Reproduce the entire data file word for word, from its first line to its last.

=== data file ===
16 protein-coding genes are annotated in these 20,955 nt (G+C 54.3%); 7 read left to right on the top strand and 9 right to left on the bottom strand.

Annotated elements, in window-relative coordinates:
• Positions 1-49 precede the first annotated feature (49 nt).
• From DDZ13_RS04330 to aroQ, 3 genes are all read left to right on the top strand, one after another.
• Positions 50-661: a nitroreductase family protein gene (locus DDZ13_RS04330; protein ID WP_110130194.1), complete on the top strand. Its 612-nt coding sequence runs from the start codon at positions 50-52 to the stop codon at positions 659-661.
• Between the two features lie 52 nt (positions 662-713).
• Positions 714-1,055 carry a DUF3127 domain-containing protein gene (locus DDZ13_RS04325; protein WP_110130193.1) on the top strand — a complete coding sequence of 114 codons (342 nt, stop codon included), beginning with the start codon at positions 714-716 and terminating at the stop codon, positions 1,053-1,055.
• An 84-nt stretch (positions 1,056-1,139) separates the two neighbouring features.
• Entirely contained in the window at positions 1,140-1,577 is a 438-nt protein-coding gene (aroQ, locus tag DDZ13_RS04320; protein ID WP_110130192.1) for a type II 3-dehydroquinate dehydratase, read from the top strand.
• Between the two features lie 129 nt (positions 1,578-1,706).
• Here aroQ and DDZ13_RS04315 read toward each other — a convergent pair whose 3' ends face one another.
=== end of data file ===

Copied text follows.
16 protein-coding genes are annotated in these 20,955 nt (G+C 54.3%); 7 read left to right on the top strand and 9 right to left on the bottom strand.

Annotated elements, in window-relative coordinates:
• Positions 1-49 precede the first annotated feature (49 nt).
• From DDZ13_RS04330 to aroQ, 3 genes are all read left to right on the top strand, one after another.
• Positions 50-661: a nitroreductase family protein gene (locus DDZ13_RS04330; protein ID WP_110130194.1), complete on the top strand. Its 612-nt coding sequence runs from the start codon at positions 50-52 to the stop codon at positions 659-661.
• Between the two features lie 52 nt (positions 662-713).
• Positions 714-1,055 carry a DUF3127 domain-containing protein gene (locus DDZ13_RS04325; protein WP_110130193.1) on the top strand — a complete coding sequence of 114 codons (342 nt, stop codon included), beginning with the start codon at positions 714-716 and terminating at the stop codon, positions 1,053-1,055.
• An 84-nt stretch (positions 1,056-1,139) separates the two neighbouring features.
• Entirely contained in the window at positions 1,140-1,577 is a 438-nt protein-coding gene (aroQ, locus tag DDZ13_RS04320; protein ID WP_110130192.1) for a type II 3-dehydroquinate dehydratase, read from the top strand.
• Between the two features lie 129 nt (positions 1,578-1,706).
• Here aroQ and DDZ13_RS04315 read toward each other — a convergent pair whose 3' ends face one another.